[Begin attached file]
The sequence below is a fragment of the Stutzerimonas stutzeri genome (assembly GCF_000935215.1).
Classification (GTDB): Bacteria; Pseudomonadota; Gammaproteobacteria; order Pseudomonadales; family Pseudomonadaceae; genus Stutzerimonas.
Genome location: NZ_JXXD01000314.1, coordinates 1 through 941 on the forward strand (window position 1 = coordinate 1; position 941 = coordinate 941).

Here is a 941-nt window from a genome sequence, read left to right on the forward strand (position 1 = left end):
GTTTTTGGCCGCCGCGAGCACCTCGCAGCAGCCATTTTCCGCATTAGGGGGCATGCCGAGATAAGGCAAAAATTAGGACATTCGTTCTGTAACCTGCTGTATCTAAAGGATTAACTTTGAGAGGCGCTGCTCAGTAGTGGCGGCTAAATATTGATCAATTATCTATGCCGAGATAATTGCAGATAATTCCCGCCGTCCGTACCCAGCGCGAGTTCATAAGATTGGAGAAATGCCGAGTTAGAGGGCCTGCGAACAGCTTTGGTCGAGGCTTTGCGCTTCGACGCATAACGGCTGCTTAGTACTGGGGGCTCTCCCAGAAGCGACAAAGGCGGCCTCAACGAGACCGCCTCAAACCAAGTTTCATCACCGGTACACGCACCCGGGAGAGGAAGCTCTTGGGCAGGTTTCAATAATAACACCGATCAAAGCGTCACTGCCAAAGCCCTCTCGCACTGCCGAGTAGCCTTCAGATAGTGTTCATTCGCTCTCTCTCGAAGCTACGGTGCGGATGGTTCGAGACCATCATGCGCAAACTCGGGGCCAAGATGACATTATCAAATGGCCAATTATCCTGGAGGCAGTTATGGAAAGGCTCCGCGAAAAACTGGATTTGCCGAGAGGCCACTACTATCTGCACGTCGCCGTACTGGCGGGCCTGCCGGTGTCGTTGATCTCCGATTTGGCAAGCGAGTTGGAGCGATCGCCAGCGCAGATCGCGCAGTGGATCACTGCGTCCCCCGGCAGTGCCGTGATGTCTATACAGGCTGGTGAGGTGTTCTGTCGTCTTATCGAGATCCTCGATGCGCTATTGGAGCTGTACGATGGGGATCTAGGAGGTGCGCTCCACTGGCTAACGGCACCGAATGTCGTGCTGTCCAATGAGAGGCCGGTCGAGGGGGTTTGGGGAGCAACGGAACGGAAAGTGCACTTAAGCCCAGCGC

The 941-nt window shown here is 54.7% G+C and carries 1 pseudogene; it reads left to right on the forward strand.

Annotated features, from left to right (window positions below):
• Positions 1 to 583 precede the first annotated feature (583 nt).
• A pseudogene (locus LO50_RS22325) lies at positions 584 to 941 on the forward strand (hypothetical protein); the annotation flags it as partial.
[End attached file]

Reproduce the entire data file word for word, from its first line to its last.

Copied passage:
The sequence below is a fragment of the Stutzerimonas stutzeri genome (assembly GCF_000935215.1).
Classification (GTDB): Bacteria; Pseudomonadota; Gammaproteobacteria; order Pseudomonadales; family Pseudomonadaceae; genus Stutzerimonas.
Genome location: NZ_JXXD01000314.1, coordinates 1 through 941 on the forward strand (window position 1 = coordinate 1; position 941 = coordinate 941).

Here is a 941-nt window from a genome sequence, read left to right on the forward strand (position 1 = left end):
GTTTTTGGCCGCCGCGAGCACCTCGCAGCAGCCATTTTCCGCATTAGGGGGCATGCCGAGATAAGGCAAAAATTAGGACATTCGTTCTGTAACCTGCTGTATCTAAAGGATTAACTTTGAGAGGCGCTGCTCAGTAGTGGCGGCTAAATATTGATCAATTATCTATGCCGAGATAATTGCAGATAATTCCCGCCGTCCGTACCCAGCGCGAGTTCATAAGATTGGAGAAATGCCGAGTTAGAGGGCCTGCGAACAGCTTTGGTCGAGGCTTTGCGCTTCGACGCATAACGGCTGCTTAGTACTGGGGGCTCTCCCAGAAGCGACAAAGGCGGCCTCAACGAGACCGCCTCAAACCAAGTTTCATCACCGGTACACGCACCCGGGAGAGGAAGCTCTTGGGCAGGTTTCAATAATAACACCGATCAAAGCGTCACTGCCAAAGCCCTCTCGCACTGCCGAGTAGCCTTCAGATAGTGTTCATTCGCTCTCTCTCGAAGCTACGGTGCGGATGGTTCGAGACCATCATGCGCAAACTCGGGGCCAAGATGACATTATCAAATGGCCAATTATCCTGGAGGCAGTTATGGAAAGGCTCCGCGAAAAACTGGATTTGCCGAGAGGCCACTACTATCTGCACGTCGCCGTACTGGCGGGCCTGCCGGTGTCGTTGATCTCCGATTTGGCAAGCGAGTTGGAGCGATCGCCAGCGCAGATCGCGCAGTGGATCACTGCGTCCCCCGGCAGTGCCGTGATGTCTATACAGGCTGGTGAGGTGTTCTGTCGTCTTATCGAGATCCTCGATGCGCTATTGGAGCTGTACGATGGGGATCTAGGAGGTGCGCTCCACTGGCTAACGGCACCGAATGTCGTGCTGTCCAATGAGAGGCCGGTCGAGGGGGTTTGGGGAGCAACGGAACGGAAAGTGCACTTAAGCCCAGCGC

The 941-nt window shown here is 54.7% G+C and carries 1 pseudogene; it reads left to right on the forward strand.

Annotated features, from left to right (window positions below):
• Positions 1 to 583 precede the first annotated feature (583 nt).
• A pseudogene (locus LO50_RS22325) lies at positions 584 to 941 on the forward strand (hypothetical protein); the annotation flags it as partial.